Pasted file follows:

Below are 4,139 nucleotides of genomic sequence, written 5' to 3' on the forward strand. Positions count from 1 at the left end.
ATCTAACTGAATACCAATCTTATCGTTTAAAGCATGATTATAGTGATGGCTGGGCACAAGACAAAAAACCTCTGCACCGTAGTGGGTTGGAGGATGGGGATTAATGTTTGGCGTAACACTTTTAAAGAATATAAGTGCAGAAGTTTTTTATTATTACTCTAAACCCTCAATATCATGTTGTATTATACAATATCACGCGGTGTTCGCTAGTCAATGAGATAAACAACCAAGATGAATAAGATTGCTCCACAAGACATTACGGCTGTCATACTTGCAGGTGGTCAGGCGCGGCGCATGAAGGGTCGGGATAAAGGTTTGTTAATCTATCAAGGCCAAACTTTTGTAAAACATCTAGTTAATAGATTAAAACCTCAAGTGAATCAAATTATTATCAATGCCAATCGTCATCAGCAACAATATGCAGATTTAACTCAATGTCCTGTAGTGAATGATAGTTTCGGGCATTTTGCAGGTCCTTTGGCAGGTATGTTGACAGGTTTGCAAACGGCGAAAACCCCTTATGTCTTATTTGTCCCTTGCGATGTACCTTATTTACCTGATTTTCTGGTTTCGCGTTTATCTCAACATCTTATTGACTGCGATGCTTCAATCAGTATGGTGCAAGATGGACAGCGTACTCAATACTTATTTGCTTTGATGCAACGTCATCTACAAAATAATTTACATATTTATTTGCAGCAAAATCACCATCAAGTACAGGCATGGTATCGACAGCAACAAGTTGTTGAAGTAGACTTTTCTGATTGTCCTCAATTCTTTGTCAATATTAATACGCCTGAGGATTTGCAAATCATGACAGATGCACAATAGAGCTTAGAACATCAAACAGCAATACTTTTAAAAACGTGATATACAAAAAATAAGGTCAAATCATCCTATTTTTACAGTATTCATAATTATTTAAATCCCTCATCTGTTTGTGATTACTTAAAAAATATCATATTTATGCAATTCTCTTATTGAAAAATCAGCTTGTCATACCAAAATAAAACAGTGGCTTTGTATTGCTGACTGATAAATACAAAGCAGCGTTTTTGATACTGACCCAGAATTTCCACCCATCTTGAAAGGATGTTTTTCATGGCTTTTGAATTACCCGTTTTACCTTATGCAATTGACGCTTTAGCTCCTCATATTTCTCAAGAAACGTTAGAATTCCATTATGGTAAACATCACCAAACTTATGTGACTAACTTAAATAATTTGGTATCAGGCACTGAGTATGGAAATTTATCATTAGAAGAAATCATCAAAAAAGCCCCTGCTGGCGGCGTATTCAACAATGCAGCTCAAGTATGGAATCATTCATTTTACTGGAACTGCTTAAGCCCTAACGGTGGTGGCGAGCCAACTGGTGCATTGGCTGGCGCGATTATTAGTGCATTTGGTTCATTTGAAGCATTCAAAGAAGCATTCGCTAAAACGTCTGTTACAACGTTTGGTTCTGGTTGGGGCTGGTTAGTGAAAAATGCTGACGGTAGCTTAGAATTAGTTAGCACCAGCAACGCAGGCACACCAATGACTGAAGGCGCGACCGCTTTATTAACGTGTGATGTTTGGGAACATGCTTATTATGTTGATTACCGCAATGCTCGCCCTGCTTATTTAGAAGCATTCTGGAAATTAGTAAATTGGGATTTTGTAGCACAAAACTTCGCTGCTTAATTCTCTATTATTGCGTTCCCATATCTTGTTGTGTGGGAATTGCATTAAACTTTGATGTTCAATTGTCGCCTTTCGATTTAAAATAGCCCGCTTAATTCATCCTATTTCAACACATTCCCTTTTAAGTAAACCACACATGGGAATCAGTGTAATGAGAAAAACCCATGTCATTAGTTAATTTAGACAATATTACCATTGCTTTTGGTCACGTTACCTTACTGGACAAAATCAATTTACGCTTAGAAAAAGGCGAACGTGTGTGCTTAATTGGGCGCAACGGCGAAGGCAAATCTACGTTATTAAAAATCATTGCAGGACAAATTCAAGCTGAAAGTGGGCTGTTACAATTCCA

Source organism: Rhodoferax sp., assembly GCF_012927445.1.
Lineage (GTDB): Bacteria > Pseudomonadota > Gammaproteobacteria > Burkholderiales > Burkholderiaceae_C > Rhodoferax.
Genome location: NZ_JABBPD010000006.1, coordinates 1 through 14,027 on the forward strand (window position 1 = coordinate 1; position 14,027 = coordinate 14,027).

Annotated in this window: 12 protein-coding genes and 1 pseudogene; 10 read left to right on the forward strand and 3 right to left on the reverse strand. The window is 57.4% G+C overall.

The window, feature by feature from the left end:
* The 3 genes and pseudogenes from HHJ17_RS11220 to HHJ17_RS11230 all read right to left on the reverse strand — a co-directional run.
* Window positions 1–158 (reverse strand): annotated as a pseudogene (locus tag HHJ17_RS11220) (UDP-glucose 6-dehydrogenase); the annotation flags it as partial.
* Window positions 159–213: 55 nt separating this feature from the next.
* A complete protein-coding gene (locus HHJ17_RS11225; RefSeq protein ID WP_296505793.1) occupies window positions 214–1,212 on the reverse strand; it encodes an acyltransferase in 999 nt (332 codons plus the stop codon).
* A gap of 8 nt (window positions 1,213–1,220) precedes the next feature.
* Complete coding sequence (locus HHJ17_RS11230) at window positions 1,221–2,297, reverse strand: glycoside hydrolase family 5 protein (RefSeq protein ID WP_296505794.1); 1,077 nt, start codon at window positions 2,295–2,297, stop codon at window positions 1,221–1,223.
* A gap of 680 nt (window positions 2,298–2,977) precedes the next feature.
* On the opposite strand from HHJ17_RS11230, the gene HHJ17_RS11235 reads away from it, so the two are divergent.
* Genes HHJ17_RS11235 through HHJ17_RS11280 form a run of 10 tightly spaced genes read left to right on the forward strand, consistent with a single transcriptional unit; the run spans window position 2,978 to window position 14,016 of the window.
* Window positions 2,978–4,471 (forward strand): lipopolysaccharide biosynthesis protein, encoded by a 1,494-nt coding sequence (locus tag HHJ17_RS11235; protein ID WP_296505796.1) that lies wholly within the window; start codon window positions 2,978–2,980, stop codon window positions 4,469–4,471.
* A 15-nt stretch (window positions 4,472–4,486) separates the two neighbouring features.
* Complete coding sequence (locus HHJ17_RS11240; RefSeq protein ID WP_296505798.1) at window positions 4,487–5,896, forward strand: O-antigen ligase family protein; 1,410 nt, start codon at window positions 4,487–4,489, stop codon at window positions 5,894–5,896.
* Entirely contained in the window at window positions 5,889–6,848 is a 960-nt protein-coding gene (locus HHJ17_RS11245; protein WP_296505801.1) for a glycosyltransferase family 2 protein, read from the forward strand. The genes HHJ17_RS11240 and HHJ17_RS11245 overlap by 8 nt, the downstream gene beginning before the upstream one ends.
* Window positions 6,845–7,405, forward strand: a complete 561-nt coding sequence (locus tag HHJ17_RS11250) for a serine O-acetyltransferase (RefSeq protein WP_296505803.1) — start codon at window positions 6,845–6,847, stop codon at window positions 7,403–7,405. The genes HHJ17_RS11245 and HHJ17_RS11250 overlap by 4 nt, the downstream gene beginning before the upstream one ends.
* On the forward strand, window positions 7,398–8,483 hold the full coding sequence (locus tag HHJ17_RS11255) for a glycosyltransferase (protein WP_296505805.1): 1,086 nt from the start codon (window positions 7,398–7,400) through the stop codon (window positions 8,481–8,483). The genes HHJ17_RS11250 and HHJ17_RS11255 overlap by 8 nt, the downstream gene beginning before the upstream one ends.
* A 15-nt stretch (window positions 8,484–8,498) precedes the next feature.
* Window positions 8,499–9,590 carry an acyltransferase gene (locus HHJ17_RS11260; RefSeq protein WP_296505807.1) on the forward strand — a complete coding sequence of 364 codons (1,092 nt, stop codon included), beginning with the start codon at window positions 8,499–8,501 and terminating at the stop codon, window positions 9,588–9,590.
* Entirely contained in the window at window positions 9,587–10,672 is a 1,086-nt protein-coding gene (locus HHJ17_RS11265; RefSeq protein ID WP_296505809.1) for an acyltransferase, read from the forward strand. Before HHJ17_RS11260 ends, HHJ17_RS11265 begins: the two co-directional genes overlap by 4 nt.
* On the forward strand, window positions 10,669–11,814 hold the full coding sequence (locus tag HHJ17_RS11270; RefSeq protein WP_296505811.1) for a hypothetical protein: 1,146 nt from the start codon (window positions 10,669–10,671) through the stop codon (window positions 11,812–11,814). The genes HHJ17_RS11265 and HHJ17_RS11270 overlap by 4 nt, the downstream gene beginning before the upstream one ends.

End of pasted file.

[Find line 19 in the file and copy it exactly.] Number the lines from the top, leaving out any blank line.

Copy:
* Complete coding sequence (locus HHJ17_RS11240; RefSeq protein ID WP_296505798.1) at window positions 4,487–5,896, forward strand: O-antigen ligase family protein; 1,410 nt, start codon at window positions 4,487–4,489, stop codon at window positions 5,894–5,896.